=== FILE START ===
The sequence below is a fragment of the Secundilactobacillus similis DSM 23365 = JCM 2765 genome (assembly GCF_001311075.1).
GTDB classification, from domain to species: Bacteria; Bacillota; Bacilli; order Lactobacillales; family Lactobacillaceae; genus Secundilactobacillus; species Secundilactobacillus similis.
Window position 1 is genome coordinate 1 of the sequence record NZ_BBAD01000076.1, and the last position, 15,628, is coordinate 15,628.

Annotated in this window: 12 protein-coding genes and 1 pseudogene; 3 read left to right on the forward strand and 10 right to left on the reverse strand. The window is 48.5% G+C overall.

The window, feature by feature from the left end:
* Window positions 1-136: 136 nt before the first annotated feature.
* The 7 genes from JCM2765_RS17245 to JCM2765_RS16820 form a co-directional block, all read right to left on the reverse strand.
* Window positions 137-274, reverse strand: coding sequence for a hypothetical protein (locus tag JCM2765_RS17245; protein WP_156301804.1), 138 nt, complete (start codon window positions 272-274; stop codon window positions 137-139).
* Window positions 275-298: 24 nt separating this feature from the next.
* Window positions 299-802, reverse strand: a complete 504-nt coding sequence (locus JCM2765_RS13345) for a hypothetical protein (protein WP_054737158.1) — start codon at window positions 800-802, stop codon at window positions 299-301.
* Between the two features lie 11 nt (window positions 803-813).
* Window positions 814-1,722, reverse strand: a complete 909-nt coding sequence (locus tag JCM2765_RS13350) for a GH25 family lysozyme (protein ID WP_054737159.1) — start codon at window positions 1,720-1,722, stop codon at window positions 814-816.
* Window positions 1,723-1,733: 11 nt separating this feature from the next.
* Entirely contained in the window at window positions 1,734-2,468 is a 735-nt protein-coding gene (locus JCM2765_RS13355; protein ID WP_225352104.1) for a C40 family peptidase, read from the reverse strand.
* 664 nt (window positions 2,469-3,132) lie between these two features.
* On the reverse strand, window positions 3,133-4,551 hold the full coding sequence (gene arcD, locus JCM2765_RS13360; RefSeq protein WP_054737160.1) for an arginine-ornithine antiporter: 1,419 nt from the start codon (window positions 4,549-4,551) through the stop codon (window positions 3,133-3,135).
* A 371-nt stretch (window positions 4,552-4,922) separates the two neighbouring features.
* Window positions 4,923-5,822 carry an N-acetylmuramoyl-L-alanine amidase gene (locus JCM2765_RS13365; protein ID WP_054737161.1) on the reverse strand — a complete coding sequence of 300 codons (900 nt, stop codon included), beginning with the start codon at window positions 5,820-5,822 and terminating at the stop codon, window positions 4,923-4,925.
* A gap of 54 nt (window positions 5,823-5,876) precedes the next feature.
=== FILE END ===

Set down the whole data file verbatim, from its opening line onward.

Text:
The sequence below is a fragment of the Secundilactobacillus similis DSM 23365 = JCM 2765 genome (assembly GCF_001311075.1).
GTDB classification, from domain to species: Bacteria; Bacillota; Bacilli; order Lactobacillales; family Lactobacillaceae; genus Secundilactobacillus; species Secundilactobacillus similis.
Window position 1 is genome coordinate 1 of the sequence record NZ_BBAD01000076.1, and the last position, 15,628, is coordinate 15,628.

Annotated in this window: 12 protein-coding genes and 1 pseudogene; 3 read left to right on the forward strand and 10 right to left on the reverse strand. The window is 48.5% G+C overall.

The window, feature by feature from the left end:
* Window positions 1-136: 136 nt before the first annotated feature.
* The 7 genes from JCM2765_RS17245 to JCM2765_RS16820 form a co-directional block, all read right to left on the reverse strand.
* Window positions 137-274, reverse strand: coding sequence for a hypothetical protein (locus tag JCM2765_RS17245; protein WP_156301804.1), 138 nt, complete (start codon window positions 272-274; stop codon window positions 137-139).
* Window positions 275-298: 24 nt separating this feature from the next.
* Window positions 299-802, reverse strand: a complete 504-nt coding sequence (locus JCM2765_RS13345) for a hypothetical protein (protein WP_054737158.1) — start codon at window positions 800-802, stop codon at window positions 299-301.
* Between the two features lie 11 nt (window positions 803-813).
* Window positions 814-1,722, reverse strand: a complete 909-nt coding sequence (locus tag JCM2765_RS13350) for a GH25 family lysozyme (protein ID WP_054737159.1) — start codon at window positions 1,720-1,722, stop codon at window positions 814-816.
* Window positions 1,723-1,733: 11 nt separating this feature from the next.
* Entirely contained in the window at window positions 1,734-2,468 is a 735-nt protein-coding gene (locus JCM2765_RS13355; protein ID WP_225352104.1) for a C40 family peptidase, read from the reverse strand.
* 664 nt (window positions 2,469-3,132) lie between these two features.
* On the reverse strand, window positions 3,133-4,551 hold the full coding sequence (gene arcD, locus JCM2765_RS13360; RefSeq protein WP_054737160.1) for an arginine-ornithine antiporter: 1,419 nt from the start codon (window positions 4,549-4,551) through the stop codon (window positions 3,133-3,135).
* A 371-nt stretch (window positions 4,552-4,922) separates the two neighbouring features.
* Window positions 4,923-5,822 carry an N-acetylmuramoyl-L-alanine amidase gene (locus JCM2765_RS13365; protein ID WP_054737161.1) on the reverse strand — a complete coding sequence of 300 codons (900 nt, stop codon included), beginning with the start codon at window positions 5,820-5,822 and terminating at the stop codon, window positions 4,923-4,925.
* A gap of 54 nt (window positions 5,823-5,876) precedes the next feature.